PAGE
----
Tuesday, June 26, 2012

Damn, I feel safer already

Take the 50-officer police department in Oxford, Alabama, a town of 20,000 people. It has stockpiled around $3 million of equipment, ranging from M-16s and helmet-mounted infrared goggles to its own armored vehicle, a Puma. In Tupelo, Mississippi, home to 35,000, the local police acquired a helicopter for only $7,500 through the surplus program. The chopper, however, had to be upgraded for $100,000 and it now costs $20,000 a year in maintenance.
In Lebanon, Tennessee, a town of less than 30,000 people, Mike Justice, the public safety coordinator, was so eager to accumulate military goods that he used to wake up at 3:00 a.m. so he was the first person logged in at the government’s first-come, first-serve online store. Thanks to his sleepless nights, since 2007, Lebanon has collected $4 million worth of stuff, including tanks, weapons and heavy equipment like bulldozers and truck loaders. Lebanon’s tank, an LAV 150, has been used only “five or six times,” according to Justice. Although it did help save a man who tried to commit suicide, spotting him with the tank’s infrared camera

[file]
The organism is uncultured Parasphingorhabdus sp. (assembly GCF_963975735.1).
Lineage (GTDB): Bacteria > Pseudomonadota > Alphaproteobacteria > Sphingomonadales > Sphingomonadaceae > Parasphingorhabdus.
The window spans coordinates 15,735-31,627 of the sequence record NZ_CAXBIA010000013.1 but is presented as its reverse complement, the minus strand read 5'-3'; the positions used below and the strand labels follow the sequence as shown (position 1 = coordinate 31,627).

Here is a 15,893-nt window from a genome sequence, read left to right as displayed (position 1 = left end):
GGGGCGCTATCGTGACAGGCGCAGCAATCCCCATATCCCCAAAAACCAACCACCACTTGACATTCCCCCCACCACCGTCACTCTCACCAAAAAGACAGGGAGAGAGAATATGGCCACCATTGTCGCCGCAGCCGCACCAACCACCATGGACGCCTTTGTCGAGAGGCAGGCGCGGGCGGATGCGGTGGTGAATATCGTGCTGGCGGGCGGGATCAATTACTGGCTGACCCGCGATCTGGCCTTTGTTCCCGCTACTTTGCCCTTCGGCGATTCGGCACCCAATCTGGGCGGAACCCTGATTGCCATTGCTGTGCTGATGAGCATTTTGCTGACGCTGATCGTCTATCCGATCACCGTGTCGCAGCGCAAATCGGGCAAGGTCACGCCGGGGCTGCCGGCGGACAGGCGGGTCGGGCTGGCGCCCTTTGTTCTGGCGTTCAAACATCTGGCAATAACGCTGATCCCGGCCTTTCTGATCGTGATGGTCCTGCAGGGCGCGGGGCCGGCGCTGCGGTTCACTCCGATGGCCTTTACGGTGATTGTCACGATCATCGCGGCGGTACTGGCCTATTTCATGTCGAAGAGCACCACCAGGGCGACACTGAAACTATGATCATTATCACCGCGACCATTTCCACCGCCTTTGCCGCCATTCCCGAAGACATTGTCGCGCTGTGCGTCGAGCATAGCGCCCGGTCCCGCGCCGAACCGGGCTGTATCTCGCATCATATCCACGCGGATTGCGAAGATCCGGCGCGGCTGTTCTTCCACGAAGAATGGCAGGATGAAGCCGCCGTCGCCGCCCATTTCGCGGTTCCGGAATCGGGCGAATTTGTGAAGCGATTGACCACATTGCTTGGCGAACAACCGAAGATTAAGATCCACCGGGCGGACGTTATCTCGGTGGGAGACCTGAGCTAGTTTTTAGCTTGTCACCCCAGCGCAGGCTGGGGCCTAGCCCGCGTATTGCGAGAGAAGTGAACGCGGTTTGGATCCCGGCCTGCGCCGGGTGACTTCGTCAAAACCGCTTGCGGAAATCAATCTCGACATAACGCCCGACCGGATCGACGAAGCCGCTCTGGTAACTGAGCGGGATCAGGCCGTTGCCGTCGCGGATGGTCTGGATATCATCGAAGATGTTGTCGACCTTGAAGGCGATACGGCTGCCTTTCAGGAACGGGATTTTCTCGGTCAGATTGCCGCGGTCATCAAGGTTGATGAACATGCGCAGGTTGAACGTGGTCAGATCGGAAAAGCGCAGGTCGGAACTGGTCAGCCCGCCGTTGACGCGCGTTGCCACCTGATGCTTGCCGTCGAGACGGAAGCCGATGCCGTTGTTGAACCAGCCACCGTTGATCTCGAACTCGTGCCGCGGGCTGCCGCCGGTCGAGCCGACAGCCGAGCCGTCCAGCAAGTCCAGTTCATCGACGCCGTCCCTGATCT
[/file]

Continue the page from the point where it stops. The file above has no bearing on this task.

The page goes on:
Brian Terry's parents are finally getting a bit of a hearing; their words for Holder and Obama are not kind. This from the comments:
I think they got the departments confused... it's Federal Bureau of Alcohol, Tobacco Smoke, and Mirrors.

1 comment:

Windy Wilson said...

Lebanon’s tank . . . did help save a man who tried to commit suicide, spotting him with the tank’s infrared camera.

Was this infrared "camera" (actually a sight) perhaps used to "glass" the neighborhood? This is an offense that if I were out hunting and I used my scope in such a manner, I would run the risk of a visit from a very annoyed fellow hunter along about dinner time.
Fortunately it was only a Rule 1 and a Rule 2 violation. The booger hook was not on the bang switch.